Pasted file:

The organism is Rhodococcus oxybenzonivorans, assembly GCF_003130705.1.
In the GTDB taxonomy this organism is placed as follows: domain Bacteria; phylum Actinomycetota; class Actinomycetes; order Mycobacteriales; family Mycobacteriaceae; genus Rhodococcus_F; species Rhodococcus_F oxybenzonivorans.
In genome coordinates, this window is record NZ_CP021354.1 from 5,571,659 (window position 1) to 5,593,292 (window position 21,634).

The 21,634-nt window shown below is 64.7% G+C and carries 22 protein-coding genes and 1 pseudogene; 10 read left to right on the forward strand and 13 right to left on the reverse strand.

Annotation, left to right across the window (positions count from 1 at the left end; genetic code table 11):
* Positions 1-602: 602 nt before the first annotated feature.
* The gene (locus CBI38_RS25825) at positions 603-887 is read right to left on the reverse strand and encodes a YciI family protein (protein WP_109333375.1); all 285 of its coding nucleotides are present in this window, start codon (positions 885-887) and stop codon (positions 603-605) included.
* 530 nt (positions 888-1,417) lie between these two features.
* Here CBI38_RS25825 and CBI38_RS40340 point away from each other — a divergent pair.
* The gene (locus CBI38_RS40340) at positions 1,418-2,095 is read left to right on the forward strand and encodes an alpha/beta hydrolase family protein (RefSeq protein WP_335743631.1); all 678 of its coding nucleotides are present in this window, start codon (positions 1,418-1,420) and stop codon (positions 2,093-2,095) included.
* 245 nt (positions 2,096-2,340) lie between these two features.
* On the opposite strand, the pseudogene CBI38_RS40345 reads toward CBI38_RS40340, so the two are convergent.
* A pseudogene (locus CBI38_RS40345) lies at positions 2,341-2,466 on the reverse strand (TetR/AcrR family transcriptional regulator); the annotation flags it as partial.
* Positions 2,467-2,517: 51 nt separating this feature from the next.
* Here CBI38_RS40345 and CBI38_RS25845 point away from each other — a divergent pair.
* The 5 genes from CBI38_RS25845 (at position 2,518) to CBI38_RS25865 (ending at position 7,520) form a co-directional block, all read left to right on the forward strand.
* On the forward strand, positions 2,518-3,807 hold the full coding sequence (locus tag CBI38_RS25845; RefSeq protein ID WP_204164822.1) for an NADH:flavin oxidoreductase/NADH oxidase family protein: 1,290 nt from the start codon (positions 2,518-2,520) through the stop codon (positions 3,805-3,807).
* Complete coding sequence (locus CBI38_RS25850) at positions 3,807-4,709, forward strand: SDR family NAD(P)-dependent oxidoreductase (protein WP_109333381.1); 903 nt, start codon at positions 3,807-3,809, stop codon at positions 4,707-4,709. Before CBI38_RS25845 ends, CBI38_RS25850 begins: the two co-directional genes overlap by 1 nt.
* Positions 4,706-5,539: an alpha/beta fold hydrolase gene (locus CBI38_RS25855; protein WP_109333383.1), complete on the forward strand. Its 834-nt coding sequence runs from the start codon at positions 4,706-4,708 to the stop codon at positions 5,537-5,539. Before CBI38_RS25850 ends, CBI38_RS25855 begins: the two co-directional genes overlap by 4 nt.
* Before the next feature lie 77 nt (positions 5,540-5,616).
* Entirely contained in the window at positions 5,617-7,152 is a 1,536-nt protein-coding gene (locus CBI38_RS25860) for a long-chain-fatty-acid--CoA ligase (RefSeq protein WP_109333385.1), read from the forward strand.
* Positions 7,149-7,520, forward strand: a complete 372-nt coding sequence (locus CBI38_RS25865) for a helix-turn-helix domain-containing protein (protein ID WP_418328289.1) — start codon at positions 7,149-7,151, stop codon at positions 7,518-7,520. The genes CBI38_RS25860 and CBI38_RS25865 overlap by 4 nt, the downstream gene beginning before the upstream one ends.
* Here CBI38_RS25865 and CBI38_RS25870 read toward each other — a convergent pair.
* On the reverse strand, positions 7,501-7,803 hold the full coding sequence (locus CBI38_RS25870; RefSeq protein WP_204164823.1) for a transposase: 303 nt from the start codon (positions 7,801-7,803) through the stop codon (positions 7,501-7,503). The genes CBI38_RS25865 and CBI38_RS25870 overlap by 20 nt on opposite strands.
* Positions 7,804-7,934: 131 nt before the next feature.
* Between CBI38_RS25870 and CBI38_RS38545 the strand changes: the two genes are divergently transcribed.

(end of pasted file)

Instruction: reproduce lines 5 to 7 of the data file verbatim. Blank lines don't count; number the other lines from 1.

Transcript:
Annotation, left to right across the window (positions count from 1 at the left end; genetic code table 11):
* Positions 1-602: 602 nt before the first annotated feature.
* The gene (locus CBI38_RS25825) at positions 603-887 is read right to left on the reverse strand and encodes a YciI family protein (protein WP_109333375.1); all 285 of its coding nucleotides are present in this window, start codon (positions 885-887) and stop codon (positions 603-605) included.